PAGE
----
Preparing Rio

Breaking the Cycle of Violence

by | Apr 15, 2012

Photo by Greg Scruggs.

 

 

What have we Brazilians been doing to break the on-going cycle of violence plaguing the country over the past three decades? Can we offer a safe environment to foreign visitors before we host the World Cup in two years? And in the Olympic Games in 2016? You may have seen some of the violent scenes on the streets of Rio de Janeiro or in the northeast: helicopters shot down by heavily-armed drug traffickers, gunfights in luxury hotel lobbies, mass murders and judges assassinated by police officers. This looks like an environment of urban warfare. 

A visit to one of the areas controlled by gangs involved in drug trafficking is an eye-opening experience, with younger boys and girls serving as lookouts to alert gang members about the possible intrusion of enemies and/or police. At the same time, on the broader, surrounding streets of the favela, another set of armed boys and girls keep watch from wooden benches or crates—also equipped with handheld radio communicators. Drug transactions openly take place with other boys and girls delivering large plastic bags—all the while in contact with the armed lookouts. The entire favela has taken on the look of actual military operations. All of this translates into an ever-present sense of insecurity for the people living in large urban centers. 
 
However, the boys and girls on the lookout are only tangential protagonists of the organized crime threatening the order and power of the Rio de Janeiro state. Those who have kept a trained eye on the situation have discerned a worrisome rising criminal profile with very distinct traits and an even more organized design. Criminal activity has been structured with the logic of large urban centers. Crime begins with gang activity in impoverished neighborhoods with high unemployment and unfavorable economic and social conditions. Jailing gang members has led to a new level of organization initially developed within prison walls in the form of coalitions that serve originally for protection but rapidly degenerate into criminal activity. The main Brazilian criminal factions today originated in the slums and organized in jail. Groups compete intensely, using both and increasing mechanisms of corruption to win fierce competition for territory.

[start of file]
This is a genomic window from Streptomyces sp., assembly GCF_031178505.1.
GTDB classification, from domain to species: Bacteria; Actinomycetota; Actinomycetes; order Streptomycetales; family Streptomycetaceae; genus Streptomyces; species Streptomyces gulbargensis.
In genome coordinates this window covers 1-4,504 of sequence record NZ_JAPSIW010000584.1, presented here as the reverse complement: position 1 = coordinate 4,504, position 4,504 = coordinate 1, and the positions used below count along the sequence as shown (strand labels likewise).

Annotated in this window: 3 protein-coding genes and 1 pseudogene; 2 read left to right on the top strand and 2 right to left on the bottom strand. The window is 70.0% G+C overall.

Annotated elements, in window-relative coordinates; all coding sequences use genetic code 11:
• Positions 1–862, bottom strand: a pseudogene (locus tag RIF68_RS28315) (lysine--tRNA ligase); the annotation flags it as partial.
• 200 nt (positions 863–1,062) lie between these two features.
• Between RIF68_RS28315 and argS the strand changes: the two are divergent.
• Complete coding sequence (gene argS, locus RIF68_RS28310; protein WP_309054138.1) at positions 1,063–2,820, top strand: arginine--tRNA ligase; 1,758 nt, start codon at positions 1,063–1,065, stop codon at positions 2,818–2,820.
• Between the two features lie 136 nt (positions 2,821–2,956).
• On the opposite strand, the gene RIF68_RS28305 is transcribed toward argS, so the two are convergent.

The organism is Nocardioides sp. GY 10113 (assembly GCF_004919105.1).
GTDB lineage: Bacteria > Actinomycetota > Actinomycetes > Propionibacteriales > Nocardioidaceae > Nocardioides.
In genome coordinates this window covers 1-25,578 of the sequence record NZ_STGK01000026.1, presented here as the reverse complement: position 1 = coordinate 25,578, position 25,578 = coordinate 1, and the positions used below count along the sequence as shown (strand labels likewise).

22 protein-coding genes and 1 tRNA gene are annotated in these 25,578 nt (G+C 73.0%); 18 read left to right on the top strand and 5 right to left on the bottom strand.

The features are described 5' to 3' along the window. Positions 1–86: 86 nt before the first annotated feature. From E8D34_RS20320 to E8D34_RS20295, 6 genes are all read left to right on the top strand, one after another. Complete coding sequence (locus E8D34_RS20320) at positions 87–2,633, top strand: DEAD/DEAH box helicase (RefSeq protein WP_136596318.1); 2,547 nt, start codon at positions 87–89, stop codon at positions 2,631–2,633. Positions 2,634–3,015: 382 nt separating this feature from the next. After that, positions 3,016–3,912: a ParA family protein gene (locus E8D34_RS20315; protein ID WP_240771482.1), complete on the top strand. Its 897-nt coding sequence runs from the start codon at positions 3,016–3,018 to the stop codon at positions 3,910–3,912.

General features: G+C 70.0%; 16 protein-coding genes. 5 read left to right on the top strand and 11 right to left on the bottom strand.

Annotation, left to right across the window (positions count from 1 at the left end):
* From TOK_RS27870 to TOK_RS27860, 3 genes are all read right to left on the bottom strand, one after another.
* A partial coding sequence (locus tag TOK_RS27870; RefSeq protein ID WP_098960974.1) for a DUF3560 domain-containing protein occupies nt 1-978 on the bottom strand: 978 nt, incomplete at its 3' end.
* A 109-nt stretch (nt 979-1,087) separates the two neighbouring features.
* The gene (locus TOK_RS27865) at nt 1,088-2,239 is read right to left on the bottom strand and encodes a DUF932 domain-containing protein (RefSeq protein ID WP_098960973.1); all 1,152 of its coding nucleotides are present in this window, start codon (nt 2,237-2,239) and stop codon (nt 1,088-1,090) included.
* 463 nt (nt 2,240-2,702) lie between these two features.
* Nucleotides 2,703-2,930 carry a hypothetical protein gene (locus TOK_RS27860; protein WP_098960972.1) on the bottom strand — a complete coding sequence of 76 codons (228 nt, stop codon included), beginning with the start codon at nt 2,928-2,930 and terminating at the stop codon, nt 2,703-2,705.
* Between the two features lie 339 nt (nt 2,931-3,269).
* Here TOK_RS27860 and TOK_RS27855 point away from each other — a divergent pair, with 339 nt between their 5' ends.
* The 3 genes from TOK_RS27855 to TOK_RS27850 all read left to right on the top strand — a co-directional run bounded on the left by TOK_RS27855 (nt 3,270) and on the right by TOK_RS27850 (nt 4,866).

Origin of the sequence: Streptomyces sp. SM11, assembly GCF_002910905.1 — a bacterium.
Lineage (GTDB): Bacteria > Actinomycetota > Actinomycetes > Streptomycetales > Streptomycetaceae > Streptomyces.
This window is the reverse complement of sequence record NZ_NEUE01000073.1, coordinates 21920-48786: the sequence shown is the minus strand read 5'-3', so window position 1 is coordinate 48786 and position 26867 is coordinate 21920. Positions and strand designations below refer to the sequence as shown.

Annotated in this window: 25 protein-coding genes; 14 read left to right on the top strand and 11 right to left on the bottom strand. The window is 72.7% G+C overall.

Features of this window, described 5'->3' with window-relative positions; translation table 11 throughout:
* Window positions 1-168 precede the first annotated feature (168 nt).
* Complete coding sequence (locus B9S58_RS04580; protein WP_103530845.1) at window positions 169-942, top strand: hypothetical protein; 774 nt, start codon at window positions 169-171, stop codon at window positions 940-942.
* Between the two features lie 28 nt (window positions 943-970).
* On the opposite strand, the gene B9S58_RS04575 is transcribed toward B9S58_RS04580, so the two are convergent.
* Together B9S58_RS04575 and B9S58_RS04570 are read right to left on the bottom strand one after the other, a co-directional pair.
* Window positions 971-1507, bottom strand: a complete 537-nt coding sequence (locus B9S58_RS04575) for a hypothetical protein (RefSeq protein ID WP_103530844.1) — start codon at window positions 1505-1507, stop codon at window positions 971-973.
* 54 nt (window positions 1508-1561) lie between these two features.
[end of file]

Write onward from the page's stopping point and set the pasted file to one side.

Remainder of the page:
As the situation seems to evolve from laissez-faire gangs to organized crime, is it possible to turn things around before the World Cup and the Olympics? What is being done – and what are the results that are being registered in major cities around the country? A few states, such as São Paulo and Minas Gerais, have managed to achieve important milestones, while other states like Bahia and Alagoas have witnessed a dramatic decline in public safety conditions. Large to medium-size urban centers around the country have all suffered urban violence. Rio de Janeiro has used police occupation operations in extremely violent areas to re-establish order in the communities bordering tourist attractions, and such strategies may be implemented in other parts of the city over the short-term.
 
But is this enough to ensure public safety and improve the institutions in charge of security? Let’s take a moment to recall some of the specific characteristics of crime in Brazil. First, crime does not occur in the same way and to the same degree throughout the entire country. In some regions, highly organized groups tightly control the areas they dominate. In a large portion of more populated urban centers, youth gangs fight each other in poorer, underprivileged areas. But now, they are being replaced by more organized groups that have a different logic, more structured and rational.
 
All violence—independently of its level of organization—is usually spatially concentrated and tends to contaminate surrounding areas and neighboring communities. Violent communities continue to perpetuate the crime pattern that has been present over many years and open the doors to organized crime as fertile grounds for recruiting and sales.